This moving story of human/non-human friendship is one of the most unusual we have seen. It is the story of a Japanese Diver and his friend Yoriko, a humphead wrasse.
The wrasse is a large, diverse and remarkable fish. There are more than 600 species of wrasse, ranging in size from 20 cm to 2.5 metres, and they can live up to 50 years. The most well known wrasse, the ‘cleaner fish’, lives in symbiosis with larger, often predatory, fish, grooming them (sometimes swimming into their open mouths and through their gill cavities) and benefiting by consuming the parasites they remove. They can clean many hundreds of ‘clients’ every day, and as many visitors to Aquariums know, it is a sight to behold to see a line of fishes congregated at cleaner stations, waiting for their turn!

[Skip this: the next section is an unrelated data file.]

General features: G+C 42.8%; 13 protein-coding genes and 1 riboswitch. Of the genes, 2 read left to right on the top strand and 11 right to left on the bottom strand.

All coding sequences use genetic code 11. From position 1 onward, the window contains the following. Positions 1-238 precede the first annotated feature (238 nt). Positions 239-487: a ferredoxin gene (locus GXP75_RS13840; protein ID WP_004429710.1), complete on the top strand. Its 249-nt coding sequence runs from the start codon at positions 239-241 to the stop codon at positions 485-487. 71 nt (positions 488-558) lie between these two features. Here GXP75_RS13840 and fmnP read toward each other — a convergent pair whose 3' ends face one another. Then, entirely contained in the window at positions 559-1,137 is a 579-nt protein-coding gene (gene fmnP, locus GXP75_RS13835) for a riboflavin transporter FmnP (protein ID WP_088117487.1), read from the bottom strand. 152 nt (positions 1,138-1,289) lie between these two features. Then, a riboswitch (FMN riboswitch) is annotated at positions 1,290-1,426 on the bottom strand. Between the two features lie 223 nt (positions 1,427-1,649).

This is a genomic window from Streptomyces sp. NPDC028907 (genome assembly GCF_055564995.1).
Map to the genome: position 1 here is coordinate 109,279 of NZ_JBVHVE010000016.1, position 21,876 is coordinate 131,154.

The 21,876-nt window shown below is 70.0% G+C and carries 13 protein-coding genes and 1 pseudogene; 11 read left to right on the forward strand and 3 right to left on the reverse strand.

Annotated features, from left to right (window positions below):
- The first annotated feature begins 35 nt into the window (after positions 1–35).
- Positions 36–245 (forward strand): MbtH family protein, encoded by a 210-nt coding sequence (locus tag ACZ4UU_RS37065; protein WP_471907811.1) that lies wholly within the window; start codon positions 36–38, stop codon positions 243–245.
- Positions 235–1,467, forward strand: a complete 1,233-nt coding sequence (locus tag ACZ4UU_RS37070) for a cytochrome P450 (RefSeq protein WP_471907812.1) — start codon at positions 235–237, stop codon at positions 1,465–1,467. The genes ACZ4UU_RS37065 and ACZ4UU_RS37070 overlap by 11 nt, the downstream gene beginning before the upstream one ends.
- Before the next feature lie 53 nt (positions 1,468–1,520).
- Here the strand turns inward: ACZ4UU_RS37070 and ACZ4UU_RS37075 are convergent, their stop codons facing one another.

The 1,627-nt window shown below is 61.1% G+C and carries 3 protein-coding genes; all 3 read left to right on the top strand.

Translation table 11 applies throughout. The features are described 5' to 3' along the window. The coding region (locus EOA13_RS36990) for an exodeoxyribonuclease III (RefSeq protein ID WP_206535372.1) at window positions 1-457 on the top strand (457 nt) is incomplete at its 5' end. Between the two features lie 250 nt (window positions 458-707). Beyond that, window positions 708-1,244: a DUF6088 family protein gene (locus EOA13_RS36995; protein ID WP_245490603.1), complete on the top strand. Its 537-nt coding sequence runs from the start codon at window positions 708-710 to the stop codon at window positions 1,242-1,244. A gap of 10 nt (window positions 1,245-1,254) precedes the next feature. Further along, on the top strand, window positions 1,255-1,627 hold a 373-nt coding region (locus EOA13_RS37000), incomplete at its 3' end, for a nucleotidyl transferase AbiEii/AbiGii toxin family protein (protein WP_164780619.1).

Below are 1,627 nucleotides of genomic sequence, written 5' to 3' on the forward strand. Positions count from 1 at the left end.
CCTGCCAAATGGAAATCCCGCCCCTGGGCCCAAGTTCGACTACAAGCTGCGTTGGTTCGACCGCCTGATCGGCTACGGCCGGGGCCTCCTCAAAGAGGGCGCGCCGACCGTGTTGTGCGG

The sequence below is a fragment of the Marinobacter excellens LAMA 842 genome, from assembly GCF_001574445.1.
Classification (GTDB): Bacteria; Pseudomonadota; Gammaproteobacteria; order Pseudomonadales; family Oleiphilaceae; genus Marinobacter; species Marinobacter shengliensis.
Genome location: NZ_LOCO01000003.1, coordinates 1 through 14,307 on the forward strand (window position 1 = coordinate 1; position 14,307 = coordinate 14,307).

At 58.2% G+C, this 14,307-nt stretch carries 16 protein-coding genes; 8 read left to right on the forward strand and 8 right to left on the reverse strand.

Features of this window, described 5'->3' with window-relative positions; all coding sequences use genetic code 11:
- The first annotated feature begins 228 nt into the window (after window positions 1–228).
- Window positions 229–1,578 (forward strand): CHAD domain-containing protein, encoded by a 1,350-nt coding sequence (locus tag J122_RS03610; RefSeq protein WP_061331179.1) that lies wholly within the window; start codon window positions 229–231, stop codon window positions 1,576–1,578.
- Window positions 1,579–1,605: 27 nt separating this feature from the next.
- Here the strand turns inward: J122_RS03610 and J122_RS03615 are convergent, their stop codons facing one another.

It has been well established that fishes feel pain, and it is thought increasingly likely they feel emotions too. Why then do we cause these sentient creatures, trillions of individuals a year, so much suffering? We happily teach our children to impale them in their sensitive mouths and haul them into a medium where they cannot breathe. Our appetite for fish means that cruel commercial and factory farming practices prolong their suffering and also risk depleting the ocean of its inhabitants. Is this not madness?
It’s time we called a halt to the carnage. It’s time we stopped eating fish.